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Myall Lakes National Park

What we're doing

Park management activities

Myall Lakes National Park has management strategies in place to protect and conserve the values of this park. Visit the OEH website for detailed park and fire management documents. Here is just some of the work we’re doing to conserve these values:

Understanding landscapes and geology

An important feature of the Myall Lakes system are the extensive areas of wetlands it contains. These remarkable natural areas help to protect the water quality of the lakes, while also providing vital habitat for a range of plants and animals including native and migratory waterbirds. Migratory waterbirds rely on wetlands in the southern hemisphere as a refuge from the freezing winter conditions of their northern hemisphere breeding grounds. Protecting park landscapes, educating the community and displaying current signage are priorities for NPWS, and projects are ongoing within this park to preserve the future of the wetlands.

Preserving biodiversity

Myall Lakes National Park monitors and supports the plants and animals within its borders. Consequently, efforts to minimise the impact of key threats are ongoing and include considered pest management, weed control programs including bitou bush and protection of important migratory bird habitat. NPWS is committed to plant and animal conservation, and protects threatened, vulnerable and endangered species within all NSW national parks.

Conservation program

Regional native vegetation mapping and classification

Creating a comprehensive guide to plant biodiversity in NSW, ecologists are conducting vegetation mapping and classification. Through the compilation of data, they are able to determine the baseline state-wide layer of native vegetation. This influences conservation policy and offers valuable insight into how plant life in NSW is changing over time.

Managing weeds, pest animals and other threats

Pests and weeds have a significant impact on the ecosystems within Myall Lakes. NPWS carries out risk assessments around the park as well as pest reduction of wild dogs to protect biodiversity in this park.

Conservation program

Bitou bush threat abatement plan

Bitou bush poses a serious and widespread threat to threatened species populations and ecological communities on the NSW coast. The NPWS bitou bush threat abatement plan helps to reduce the impact of weeds at priority sites using control measures such as ground spraying, aerial spraying, biological control and physical removal.

Historic heritage in our parks and reserves

Myall Lakes National Park features significant heritage sites and areas including Sugarloaf Point Lighthouse and Cutlers Cottage that require concerted maintenance and, when required, conservation and upgrading efforts.  NPWS continues to monitor the conditions of these sites to ensure that the heritage of this park is preserved for years to come.

Conservation program

Sugarloaf Point Lighthouse cottages adaptive re-use

In 2003, Sugarloaf Point Lighthouse was incorporated into Myall Lakes National Park – a significant addition of buildings originally designed by colonial architect James Barnet in 1875. A few years after this incorporation, a major conservation and adaptive re-use project saw 3 main buildings converted into holiday accommodation.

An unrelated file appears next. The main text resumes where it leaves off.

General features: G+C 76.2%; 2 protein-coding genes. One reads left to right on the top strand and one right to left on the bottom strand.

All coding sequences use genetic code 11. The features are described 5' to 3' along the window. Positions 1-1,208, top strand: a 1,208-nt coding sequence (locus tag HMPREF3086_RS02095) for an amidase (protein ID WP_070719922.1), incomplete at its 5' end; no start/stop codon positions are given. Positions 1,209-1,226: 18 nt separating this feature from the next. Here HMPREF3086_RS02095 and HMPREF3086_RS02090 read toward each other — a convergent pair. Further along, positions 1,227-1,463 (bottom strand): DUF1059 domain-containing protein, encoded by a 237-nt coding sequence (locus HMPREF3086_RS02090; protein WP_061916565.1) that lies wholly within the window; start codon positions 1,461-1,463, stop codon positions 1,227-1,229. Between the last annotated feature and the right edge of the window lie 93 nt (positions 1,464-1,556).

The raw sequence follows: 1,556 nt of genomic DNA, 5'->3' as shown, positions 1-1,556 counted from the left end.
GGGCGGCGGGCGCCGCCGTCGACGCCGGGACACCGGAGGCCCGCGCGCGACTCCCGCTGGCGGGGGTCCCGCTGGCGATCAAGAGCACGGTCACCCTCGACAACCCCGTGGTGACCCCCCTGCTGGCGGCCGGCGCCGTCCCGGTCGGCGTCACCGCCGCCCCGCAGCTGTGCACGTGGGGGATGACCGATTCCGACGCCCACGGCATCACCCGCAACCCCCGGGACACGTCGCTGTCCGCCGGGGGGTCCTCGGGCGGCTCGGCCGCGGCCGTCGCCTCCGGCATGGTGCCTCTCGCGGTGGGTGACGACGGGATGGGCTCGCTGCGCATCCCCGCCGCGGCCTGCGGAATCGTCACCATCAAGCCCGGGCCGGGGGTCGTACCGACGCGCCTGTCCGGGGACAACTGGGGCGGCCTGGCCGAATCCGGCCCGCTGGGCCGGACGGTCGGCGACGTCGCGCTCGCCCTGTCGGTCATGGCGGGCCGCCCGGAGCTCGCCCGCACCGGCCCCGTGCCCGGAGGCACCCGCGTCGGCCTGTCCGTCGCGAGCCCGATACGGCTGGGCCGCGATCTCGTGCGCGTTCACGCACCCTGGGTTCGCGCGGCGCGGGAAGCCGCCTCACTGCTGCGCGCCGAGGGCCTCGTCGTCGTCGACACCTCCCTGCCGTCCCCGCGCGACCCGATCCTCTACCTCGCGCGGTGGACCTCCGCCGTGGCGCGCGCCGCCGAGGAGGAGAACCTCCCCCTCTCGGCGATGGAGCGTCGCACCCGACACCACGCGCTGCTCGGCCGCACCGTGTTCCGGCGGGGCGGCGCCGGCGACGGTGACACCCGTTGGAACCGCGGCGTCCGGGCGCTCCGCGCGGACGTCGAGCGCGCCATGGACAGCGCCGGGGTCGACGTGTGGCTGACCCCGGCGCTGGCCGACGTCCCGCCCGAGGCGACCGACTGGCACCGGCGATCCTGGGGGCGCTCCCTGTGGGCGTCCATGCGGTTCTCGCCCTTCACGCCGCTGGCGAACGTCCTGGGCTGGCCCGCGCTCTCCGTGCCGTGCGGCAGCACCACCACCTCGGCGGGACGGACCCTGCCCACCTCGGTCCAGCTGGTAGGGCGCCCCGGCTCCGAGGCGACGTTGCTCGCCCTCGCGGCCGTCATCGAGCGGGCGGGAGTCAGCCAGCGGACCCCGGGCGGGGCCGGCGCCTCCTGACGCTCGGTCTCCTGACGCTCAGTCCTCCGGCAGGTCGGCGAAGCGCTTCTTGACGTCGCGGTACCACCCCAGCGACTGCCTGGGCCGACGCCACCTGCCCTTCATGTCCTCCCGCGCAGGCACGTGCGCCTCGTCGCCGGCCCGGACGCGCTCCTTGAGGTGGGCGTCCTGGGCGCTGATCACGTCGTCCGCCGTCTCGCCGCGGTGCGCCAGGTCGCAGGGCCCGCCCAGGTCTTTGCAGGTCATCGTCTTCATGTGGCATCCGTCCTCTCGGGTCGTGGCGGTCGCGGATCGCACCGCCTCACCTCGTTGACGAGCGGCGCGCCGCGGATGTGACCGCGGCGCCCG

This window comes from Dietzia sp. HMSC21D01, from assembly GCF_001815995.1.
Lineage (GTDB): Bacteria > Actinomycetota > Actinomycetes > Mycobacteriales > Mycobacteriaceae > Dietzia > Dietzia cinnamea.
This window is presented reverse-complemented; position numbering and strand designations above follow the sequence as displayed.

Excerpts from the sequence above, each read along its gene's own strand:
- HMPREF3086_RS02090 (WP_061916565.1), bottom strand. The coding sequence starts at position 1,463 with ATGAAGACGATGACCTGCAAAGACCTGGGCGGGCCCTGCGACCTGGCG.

Developing visitor facilities and experiences

NPWS is dedicated to ensuring visitors have positive experiences in NSW national parks. In keeping with this, tourist accommodation, campgrounds, picnic areas and other visitor facilities in Myall Lakes National Park are serviced and maintained to a high standard. Internal processes and systems are also regularly reviewed to streamline the visitor experience.

Conserving our Aboriginal culture

The Worimi Aboriginal people maintain a strong, enduring connection with Myall Lakes National Park. NPWS works in partnership with the Karuah and Forster Aboriginal Land Councils in the co-management of park projects, and strives to ensure cultural sites within the park are appropriately recognised, supported and conserved.

Managing fire

NSW is one of the most bushfire prone areas in the world as a result of our climate, weather systems, vegetation and the rugged terrain. NPWS is committed to maintaining natural and cultural heritage values and minimising the likelihood and impact of bushfires via a strategic program of fire research, fire planning, hazard reduction, highly trained rapid response firefighting crews and community alerts.

Conservation program

Planning for fire

Bushfires are inevitable across fire-prone vegetation types within NSW national parks. NPWS prepares for wildfires by working with other fire agencies, reserve neighbours and the community to ensure protection of life, property and biodiversity. Every park has its own fire management strategy, devised in consultation with partner fire authorities and the community to plan and prioritise fire management.

Contact

  • in the North Coast region
  • Myall Lakes National Park is always open but may have to close at times due to poor weather or fire danger.

  • Park entry fees:

    $8 per vehicle per day.

    The park has coin/card operated pay and display machines at Mungo Brush campground. NPWS visitor service officers regularly visit camping areas to collect fees from campers and sell annual passes. Day passes and annual passes also available from the Great Lakes Area Office, Bulahdelah and Tea Gardens Visitor Information Centres, and other local outlets.

    Bombah Point ferry fees may also apply (cash payment only).

    Buy a pass
  • More
See more visitor info

Upcoming alerts

For all planned management events such as hazard reduction burns and pest control operations see the alerts page.

Sugarloaf Point Lighthouse. Photo: John Spencer